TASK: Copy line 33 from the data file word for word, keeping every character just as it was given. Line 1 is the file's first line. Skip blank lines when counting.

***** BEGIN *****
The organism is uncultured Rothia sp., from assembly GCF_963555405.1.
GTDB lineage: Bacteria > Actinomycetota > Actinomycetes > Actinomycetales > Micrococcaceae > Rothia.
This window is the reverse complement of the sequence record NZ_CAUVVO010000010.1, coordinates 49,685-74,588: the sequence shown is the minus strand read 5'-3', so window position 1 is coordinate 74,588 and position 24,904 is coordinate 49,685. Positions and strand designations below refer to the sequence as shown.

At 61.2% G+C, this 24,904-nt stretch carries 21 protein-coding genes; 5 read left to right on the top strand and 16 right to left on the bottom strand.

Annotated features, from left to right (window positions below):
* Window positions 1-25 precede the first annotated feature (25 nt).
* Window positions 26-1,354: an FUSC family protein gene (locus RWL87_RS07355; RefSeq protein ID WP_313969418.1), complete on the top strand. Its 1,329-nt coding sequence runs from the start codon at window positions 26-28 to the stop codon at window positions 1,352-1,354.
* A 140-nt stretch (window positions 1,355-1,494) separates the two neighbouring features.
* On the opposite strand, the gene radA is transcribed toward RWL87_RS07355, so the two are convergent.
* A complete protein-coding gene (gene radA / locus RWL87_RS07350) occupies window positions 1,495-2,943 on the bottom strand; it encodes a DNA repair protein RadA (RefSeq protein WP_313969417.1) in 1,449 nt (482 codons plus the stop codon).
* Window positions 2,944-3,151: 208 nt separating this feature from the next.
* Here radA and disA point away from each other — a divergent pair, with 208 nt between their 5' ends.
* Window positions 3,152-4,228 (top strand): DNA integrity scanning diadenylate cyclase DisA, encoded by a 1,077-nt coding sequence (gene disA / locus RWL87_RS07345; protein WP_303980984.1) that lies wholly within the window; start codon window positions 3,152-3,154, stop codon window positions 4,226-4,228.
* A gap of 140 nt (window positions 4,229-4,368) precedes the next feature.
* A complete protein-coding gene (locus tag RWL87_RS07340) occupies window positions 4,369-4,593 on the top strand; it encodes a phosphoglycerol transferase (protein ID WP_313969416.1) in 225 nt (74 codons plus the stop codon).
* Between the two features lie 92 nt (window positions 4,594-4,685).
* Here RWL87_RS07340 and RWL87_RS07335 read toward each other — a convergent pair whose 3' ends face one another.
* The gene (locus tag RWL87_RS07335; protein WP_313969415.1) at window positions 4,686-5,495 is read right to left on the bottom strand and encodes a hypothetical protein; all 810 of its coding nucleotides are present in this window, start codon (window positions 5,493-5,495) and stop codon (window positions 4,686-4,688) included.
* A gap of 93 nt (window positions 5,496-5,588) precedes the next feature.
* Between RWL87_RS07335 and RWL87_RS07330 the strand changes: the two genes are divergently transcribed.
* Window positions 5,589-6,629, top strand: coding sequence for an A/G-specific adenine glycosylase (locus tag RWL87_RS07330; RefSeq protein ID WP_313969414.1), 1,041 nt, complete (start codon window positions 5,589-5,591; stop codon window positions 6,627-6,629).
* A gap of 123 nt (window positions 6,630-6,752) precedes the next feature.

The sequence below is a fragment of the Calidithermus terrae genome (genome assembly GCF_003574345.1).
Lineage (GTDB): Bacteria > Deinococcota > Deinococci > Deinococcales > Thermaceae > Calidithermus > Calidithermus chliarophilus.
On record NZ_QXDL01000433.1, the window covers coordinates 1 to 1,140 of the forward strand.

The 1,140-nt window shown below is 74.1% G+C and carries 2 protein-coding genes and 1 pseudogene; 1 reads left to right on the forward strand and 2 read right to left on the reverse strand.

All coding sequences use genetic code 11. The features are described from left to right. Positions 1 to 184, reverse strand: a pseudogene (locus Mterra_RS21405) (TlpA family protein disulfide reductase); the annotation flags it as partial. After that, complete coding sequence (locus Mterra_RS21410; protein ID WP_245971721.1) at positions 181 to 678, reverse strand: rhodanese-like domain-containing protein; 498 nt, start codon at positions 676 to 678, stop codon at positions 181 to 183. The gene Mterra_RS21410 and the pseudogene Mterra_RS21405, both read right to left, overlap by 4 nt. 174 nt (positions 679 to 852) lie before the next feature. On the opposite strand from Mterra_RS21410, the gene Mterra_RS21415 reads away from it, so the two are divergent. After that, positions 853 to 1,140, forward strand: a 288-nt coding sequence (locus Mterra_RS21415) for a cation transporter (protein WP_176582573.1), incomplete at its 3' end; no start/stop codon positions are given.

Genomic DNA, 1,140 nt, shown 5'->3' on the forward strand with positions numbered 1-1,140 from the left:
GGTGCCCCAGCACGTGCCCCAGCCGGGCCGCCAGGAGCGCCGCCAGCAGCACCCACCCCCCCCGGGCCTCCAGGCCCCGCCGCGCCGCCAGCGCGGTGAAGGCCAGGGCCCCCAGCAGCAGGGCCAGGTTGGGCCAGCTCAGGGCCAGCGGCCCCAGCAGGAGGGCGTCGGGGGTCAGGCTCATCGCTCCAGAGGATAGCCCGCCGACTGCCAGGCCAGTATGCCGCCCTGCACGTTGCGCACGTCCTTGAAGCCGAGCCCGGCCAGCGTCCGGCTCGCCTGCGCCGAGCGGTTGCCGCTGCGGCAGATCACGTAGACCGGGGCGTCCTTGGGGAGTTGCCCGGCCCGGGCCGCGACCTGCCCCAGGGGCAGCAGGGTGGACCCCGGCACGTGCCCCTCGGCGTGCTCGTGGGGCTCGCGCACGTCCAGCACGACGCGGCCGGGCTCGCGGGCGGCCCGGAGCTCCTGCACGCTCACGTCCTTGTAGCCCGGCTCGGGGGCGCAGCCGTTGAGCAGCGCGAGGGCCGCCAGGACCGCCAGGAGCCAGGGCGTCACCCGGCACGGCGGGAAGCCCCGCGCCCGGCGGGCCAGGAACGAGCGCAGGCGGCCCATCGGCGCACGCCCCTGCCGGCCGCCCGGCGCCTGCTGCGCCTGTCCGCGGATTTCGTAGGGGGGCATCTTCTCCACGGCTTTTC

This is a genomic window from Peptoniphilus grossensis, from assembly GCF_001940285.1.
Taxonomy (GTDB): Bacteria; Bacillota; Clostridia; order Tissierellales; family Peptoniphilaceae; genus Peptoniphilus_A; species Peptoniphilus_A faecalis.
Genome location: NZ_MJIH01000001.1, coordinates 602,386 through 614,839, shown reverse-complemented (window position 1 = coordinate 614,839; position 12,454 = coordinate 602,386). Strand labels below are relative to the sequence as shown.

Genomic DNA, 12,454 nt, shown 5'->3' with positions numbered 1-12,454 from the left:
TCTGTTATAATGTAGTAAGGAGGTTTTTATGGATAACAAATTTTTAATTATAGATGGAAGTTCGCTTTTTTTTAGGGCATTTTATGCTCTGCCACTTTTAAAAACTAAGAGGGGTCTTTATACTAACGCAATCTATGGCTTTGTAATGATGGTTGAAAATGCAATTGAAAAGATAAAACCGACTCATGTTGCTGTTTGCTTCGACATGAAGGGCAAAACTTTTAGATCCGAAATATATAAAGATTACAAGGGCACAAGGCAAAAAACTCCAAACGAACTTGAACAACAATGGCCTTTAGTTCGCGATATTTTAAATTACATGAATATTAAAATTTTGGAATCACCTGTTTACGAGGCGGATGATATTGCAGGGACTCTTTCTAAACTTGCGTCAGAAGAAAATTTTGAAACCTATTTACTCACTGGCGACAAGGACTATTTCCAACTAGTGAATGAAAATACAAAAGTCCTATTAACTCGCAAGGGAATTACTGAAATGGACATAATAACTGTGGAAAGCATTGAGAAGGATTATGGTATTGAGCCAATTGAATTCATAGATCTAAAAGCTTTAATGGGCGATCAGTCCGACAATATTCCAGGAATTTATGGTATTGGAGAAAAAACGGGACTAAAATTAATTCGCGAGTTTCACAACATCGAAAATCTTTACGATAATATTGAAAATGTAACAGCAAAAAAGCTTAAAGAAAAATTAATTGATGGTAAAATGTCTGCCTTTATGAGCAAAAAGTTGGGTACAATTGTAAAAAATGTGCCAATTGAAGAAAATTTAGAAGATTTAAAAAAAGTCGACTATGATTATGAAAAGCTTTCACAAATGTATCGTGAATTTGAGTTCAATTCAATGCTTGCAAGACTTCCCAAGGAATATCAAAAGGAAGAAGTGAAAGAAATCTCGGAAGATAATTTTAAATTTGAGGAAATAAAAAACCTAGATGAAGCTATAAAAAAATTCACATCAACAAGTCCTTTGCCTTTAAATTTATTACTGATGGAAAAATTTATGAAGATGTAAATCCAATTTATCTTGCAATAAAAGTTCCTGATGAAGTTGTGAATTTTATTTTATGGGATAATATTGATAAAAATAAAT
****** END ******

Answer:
Genomic DNA, 12,454 nt, shown 5'->3' with positions numbered 1-12,454 from the left: